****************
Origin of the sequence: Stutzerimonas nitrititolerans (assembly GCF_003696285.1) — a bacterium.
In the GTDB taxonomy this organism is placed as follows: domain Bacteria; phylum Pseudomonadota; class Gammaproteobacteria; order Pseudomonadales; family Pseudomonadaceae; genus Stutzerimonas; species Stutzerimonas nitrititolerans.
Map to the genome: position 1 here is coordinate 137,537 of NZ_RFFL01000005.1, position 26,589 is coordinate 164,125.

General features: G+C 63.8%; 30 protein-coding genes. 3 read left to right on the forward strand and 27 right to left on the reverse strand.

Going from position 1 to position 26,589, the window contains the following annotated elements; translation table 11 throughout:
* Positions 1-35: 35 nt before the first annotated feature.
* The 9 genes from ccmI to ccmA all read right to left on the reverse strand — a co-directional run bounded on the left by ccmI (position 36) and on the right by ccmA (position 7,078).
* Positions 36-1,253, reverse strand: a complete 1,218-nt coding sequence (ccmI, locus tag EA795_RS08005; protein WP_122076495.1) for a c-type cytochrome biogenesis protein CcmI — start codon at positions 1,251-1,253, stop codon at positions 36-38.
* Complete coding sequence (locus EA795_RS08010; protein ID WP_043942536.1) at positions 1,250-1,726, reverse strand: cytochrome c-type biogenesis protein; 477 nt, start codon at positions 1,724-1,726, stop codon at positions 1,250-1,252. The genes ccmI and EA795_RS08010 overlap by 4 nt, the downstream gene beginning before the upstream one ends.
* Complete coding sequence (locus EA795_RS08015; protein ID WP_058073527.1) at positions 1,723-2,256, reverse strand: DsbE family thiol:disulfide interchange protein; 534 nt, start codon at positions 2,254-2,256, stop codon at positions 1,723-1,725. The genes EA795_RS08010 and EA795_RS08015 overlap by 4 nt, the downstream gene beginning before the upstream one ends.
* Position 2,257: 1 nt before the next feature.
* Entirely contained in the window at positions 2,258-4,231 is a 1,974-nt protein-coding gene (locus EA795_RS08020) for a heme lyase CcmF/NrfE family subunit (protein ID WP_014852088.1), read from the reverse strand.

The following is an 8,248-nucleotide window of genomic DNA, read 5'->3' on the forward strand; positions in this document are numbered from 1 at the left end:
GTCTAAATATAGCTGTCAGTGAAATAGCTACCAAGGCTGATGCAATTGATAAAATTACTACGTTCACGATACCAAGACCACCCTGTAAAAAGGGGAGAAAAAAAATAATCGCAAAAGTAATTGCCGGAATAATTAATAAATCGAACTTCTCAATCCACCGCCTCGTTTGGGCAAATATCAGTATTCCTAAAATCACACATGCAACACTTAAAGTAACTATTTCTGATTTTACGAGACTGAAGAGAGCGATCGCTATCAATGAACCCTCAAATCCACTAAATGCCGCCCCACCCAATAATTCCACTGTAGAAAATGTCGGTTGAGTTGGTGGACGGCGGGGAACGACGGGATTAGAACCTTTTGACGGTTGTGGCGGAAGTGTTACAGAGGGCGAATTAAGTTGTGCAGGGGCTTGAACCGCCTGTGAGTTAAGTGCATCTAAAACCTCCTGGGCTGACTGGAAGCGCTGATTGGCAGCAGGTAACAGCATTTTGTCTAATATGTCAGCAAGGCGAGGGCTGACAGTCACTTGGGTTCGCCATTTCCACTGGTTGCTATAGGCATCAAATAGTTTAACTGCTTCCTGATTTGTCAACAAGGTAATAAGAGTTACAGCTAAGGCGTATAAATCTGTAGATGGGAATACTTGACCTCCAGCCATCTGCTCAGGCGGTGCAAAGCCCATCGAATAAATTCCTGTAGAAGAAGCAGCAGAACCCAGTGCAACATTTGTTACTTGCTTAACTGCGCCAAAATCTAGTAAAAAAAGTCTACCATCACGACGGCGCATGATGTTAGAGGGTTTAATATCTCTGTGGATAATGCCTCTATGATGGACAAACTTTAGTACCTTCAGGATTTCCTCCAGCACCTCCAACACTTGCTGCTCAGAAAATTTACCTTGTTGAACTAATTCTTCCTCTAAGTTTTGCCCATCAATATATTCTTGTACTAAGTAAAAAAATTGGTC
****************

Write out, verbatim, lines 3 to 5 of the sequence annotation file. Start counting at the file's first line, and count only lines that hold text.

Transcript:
Map to the genome: position 1 here is coordinate 137,537 of NZ_RFFL01000005.1, position 26,589 is coordinate 164,125.

General features: G+C 63.8%; 30 protein-coding genes. 3 read left to right on the forward strand and 27 right to left on the reverse strand.

Going from position 1 to position 26,589, the window contains the following annotated elements; translation table 11 throughout: